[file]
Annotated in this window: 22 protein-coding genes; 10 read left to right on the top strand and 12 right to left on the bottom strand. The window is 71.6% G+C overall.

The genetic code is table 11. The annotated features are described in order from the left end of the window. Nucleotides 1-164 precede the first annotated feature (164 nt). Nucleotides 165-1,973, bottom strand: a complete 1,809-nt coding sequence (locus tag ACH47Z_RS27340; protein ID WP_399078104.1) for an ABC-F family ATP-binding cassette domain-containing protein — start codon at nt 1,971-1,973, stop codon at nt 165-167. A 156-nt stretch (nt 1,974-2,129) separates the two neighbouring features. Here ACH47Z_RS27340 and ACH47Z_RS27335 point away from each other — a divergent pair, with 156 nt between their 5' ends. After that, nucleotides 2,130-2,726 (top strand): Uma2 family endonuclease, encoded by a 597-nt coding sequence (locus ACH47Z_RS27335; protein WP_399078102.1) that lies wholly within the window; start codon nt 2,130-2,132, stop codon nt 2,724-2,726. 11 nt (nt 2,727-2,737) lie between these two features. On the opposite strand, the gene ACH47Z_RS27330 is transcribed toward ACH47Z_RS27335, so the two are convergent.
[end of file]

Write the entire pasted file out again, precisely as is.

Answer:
Annotated in this window: 22 protein-coding genes; 10 read left to right on the top strand and 12 right to left on the bottom strand. The window is 71.6% G+C overall.

The genetic code is table 11. The annotated features are described in order from the left end of the window. Nucleotides 1-164 precede the first annotated feature (164 nt). Nucleotides 165-1,973, bottom strand: a complete 1,809-nt coding sequence (locus tag ACH47Z_RS27340; protein ID WP_399078104.1) for an ABC-F family ATP-binding cassette domain-containing protein — start codon at nt 1,971-1,973, stop codon at nt 165-167. A 156-nt stretch (nt 1,974-2,129) separates the two neighbouring features. Here ACH47Z_RS27340 and ACH47Z_RS27335 point away from each other — a divergent pair, with 156 nt between their 5' ends. After that, nucleotides 2,130-2,726 (top strand): Uma2 family endonuclease, encoded by a 597-nt coding sequence (locus ACH47Z_RS27335; protein WP_399078102.1) that lies wholly within the window; start codon nt 2,130-2,132, stop codon nt 2,724-2,726. 11 nt (nt 2,727-2,737) lie between these two features. On the opposite strand, the gene ACH47Z_RS27330 is transcribed toward ACH47Z_RS27335, so the two are convergent.